vessel in the form of a leader-priest in a trance

Colima culture

Currently on View in K214.c7
Image Licensing

The art of ancient West Mexico comprises three distinct styles, named from the present-day Mexican states of Colima, Nayarit and Jalisco.

Ancient West Mexicans used a unique shaft-chamber tomb, an underground series of rooms reached by a narrow, vertical opening, or shaft.

The dead were surrounded by offerings of food and objects to aid them in the afterlife, including lively earthenware sculptures of people, animals and plants.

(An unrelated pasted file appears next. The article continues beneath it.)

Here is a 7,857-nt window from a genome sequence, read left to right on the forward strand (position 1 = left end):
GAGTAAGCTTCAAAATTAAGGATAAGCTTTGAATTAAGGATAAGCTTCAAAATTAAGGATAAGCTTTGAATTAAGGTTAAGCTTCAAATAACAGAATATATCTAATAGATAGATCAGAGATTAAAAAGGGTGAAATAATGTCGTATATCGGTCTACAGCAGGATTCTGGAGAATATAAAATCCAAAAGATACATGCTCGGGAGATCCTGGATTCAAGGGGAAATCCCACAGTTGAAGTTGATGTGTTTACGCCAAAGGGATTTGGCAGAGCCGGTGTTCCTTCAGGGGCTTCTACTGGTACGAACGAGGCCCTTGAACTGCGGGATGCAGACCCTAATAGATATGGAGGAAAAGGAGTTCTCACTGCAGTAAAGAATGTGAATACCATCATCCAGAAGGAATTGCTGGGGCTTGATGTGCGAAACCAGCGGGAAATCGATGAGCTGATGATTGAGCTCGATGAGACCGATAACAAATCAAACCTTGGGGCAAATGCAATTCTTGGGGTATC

The closed eyes and open mouth of this figure depict a ritual specialist in a trance-like state.

Mr. and Mrs. James W. Alsdorf, Chicago, Illinois; given the the John Herron Art Institute, Indianapolis, Indiana, now the Indianapolis Museum of Art at Newfields, in 1960.

Object Information

Colima culture
creation date
200 B.C.E. - 300 C.E.
slipped and painted earthenware
12-1/2 in.
accession number
credit line
Gift of Mr. and Mrs. James W. Alsdorf
Public Domain
Native Arts of the Americas

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